Astronomers have discovered two rapidly rotating radio pulsars with the Low-Frequency Array (LOFAR) radio telescope in the Netherlands by investigating unknown gamma-ray sources uncovered by NASA’s Fermi Gamma-ray Space Telescope. The first pulsar (PSR J1552+5437) rotates 412 times per second. The second pulsar (PSR J0952-0607) rotates 707 times per second, making it the fastest-spinning pulsar in the disk of our Galaxy and the second-fastest known spinning-pulsar overall.
Pulsars are neutron stars, the remnants of massive stars that exploded as a supernova, which emit radio waves from their magnetic poles that sweep past Earth as they rotate. As a result, they act like lighthouses where we see pulses of radio emission for each rotation. Neutron stars are the size of a city packed in more mass than the Sun. That’s why they are used to study the behaviour of matter under extreme densities. By studying the fastest-spinning pulsars, astronomers hope to discover more about the internal structure of neutron stars and the extremes of the Universe.
Pulsars shine the brightest at low frequency radio waves and this makes LOFAR an ideal telescope for studying them. “However, finding pulsars with LOFAR is extra hard work because gas and dust between stars disrupts low frequency radio waves,” says Cees Bassa from ASTRON, the Netherlands Institute for Radio Astronomy. That’s why astronomers usually look for pulsars at higher radio frequencies.
Bassa and his colleagues have now found a way to overcome this problem. “We have developed a new processing technique, which uses graphics cards (originally designed for gaming) in the large DRAGNET computer cluster in Groningen to process the LOFAR data.” This cluster is funded through an ERC starting grant to Jason Hessels from ASTRON and the University of Amsterdam.
Ziggy Pleunis, working together with Bassa and Hessels, was the first to test this technique in a pilot survey with LOFAR in 2016. He struck gold finding PSR J1552+5437, a pulsar rotating once every 2.43 milliseconds or 412 times per second. This is the first pulsar spinning at millisecond spin periods found with LOFAR.
“As millisecond pulsars are known to emit both high-energy gamma radiation as well as radio waves, we specifically looked at gamma-ray sources of unknown origin,” says Pleunis, now a PhD student at McGill University in Montreal, Canada.
He was able to show that the gamma-rays from the millisecond pulsar arrive at the same rotational phases as the radio pulses, suggesting a common mechanism for producing both types of radiation.
Spurred by the success of the pilot survey, Bassa, Hessels and Pleunis continued searching for millisecond pulsars with LOFAR and quickly found an even faster-spinning pulsar. Rotating 707 times per second, the so called PSR J0952-0607 is the fastest-spinning pulsar known in the disk of our Galaxy. Of the known pulsars, PSR J0952-0607 is surpassed in rotation speed only by a pulsar in a dense star cluster outside of the Galactic disk, which rotates 716 times per second.
“Because PSR J0952-0607 is much closer to us than the pulsar in the star cluster, it allows us to study it in much more detail,” says Bassa. Using the Isaac Newton Telescope on the island of La Palma, Spain, the astronomers identified a low-mass star orbiting the pulsar, which provided additional measurements of the distance and energetics of PSR J0952-0607. Future optical observations of the binary companion star will help to determine the mass of the rapidly spinning pulsar, allowing astronomers to discern its composition.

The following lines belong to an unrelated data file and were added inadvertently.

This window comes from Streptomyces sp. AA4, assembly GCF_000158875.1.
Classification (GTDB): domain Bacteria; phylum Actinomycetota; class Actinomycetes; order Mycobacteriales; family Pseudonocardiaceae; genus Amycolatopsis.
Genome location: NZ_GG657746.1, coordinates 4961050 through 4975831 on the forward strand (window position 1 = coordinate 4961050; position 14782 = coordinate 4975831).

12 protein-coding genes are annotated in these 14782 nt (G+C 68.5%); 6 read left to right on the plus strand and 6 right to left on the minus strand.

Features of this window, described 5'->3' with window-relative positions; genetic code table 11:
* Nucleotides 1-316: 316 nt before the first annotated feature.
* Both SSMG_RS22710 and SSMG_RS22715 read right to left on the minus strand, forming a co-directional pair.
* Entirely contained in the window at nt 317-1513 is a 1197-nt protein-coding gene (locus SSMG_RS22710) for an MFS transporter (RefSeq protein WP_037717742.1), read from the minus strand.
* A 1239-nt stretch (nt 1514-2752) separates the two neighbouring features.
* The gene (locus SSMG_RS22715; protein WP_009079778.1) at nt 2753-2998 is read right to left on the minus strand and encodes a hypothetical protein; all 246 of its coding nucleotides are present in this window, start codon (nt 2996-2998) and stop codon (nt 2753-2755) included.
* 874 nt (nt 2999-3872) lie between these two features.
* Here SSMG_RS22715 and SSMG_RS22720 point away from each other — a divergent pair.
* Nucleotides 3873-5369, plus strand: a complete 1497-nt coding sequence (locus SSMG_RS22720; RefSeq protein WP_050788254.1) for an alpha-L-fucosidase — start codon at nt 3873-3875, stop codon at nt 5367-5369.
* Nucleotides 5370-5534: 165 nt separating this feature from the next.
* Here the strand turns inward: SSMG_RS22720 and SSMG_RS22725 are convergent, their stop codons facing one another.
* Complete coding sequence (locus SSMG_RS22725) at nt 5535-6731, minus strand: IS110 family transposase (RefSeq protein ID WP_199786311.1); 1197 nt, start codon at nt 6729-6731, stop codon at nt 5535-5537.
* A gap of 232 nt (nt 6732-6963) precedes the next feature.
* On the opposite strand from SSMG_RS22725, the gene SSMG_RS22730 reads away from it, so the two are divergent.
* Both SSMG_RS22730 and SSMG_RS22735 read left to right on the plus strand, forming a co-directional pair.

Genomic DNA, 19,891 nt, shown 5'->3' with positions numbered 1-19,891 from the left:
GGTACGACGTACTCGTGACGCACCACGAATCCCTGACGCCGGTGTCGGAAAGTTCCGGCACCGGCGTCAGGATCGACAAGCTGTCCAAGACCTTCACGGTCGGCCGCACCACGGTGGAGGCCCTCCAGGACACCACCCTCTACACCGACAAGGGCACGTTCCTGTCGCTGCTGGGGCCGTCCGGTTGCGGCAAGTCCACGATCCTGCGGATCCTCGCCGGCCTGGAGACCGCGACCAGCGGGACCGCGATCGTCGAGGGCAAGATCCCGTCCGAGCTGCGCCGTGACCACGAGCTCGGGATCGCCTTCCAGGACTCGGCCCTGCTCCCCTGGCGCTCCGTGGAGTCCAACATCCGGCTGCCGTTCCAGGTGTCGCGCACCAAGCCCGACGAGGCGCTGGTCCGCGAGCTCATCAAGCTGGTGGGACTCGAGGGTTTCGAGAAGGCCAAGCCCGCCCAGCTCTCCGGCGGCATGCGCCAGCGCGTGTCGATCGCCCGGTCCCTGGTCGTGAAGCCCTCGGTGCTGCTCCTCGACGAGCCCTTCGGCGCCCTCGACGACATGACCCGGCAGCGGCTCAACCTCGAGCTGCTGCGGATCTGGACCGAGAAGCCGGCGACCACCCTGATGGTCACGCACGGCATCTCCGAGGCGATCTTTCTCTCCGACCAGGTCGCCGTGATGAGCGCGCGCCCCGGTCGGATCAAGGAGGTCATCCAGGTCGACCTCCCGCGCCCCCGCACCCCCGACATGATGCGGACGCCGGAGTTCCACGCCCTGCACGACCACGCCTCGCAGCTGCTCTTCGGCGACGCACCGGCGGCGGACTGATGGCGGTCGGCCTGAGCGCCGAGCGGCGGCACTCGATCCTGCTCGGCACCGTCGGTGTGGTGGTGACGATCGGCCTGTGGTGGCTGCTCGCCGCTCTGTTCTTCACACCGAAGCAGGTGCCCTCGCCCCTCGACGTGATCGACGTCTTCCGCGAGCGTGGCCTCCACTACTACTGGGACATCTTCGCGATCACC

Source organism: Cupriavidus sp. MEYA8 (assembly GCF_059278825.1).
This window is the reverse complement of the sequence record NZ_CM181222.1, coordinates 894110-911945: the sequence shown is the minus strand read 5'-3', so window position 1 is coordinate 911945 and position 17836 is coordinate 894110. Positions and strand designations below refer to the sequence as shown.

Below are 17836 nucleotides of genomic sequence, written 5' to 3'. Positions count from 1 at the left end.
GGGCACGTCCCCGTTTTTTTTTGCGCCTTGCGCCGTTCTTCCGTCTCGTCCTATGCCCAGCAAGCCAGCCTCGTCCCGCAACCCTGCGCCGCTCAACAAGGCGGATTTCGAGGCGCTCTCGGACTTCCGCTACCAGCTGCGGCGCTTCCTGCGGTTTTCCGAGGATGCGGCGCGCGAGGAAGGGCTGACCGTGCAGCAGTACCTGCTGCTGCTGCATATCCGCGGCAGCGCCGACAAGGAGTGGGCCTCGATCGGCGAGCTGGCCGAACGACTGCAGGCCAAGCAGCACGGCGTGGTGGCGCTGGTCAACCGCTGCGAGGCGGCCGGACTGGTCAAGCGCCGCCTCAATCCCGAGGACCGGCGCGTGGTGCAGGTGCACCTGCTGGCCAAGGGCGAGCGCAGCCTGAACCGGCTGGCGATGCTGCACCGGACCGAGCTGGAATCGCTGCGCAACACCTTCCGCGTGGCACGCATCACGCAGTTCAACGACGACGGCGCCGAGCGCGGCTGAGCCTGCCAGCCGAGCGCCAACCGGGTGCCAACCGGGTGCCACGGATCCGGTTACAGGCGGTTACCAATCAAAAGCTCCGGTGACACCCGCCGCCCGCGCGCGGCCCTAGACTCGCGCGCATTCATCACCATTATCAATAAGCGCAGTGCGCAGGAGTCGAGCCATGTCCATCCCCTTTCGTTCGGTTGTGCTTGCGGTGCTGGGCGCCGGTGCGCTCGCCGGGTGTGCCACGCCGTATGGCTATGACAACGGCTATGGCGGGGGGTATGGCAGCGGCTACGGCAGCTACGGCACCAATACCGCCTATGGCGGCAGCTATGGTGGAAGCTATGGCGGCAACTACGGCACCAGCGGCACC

Both pulsars (J1552+5437 and J0952-0607) are unexpectedly bright at the low radio frequencies, and quickly become dimmer at higher radio frequencies. This means that they would probably not have been found at higher radio frequencies where most previous radio telescopes searched for pulsars. Hence, there may be an as-yet unseen population of fast-spinning millisecond pulsars in our Galaxy.
“We are finding growing evidence that the fastest-spinning pulsars are the brightest at low radio frequencies, and that there may be a link with the production of high energy gamma-rays,” says Hessels. If this is indeed the case, then LOFAR is expected to find more, possibly even faster-spinning, millisecond pulsars whose rotation rate can give astronomers a better understanding of the internal structure of neutron stars.
Two papers detailing Pleunis’ and Bassa’s pulsar discoveries will appear in the Astrophysical Journal Letters on 5 September 2017.
LOFAR is a radio telescope composed of an international network of antenna stations and is designed to observe the universe at frequencies between 10 and 250 MHz. Operated by ASTRON, the network includes stations in the Netherlands, Germany, Sweden, the U.K., France, Poland and Ireland.
NASA's Fermi Gamma-ray Space Telescope is an astrophysics and particle physics partnership, developed in collaboration with the U.S. Department of Energy and with important contributions from academic institutions and partners in France, Germany, Italy, Japan, Sweden and the United States.
The Low-Frequency Array (LOFAR), a network of thousands of linked radio antennas, primarily located in the Netherlands, has discovered two new millisecond pulsars by investigating previously unknown gamma-ray sources uncovered by NASA's Fermi Gamma-ray Space Telescope. Pulsar J0952-0607, highlighted near center right, rotates 707 times a second and now ranks as second-fastest pulsar known. The location of LOFAR's first millisecond pulsar discovery, J1552+5437, which spins 412 times a second, is shown at upper left. Radio emission from both pulsars dims quickly at higher radio frequencies, making them ideally suited for LOFAR. The top of this composite image shows a portion of the gamma-ray sky as seen by Fermi. At the bottom is the LOFAR "superterp" near Exloo, the Netherlands, which houses the facility's core antenna stations.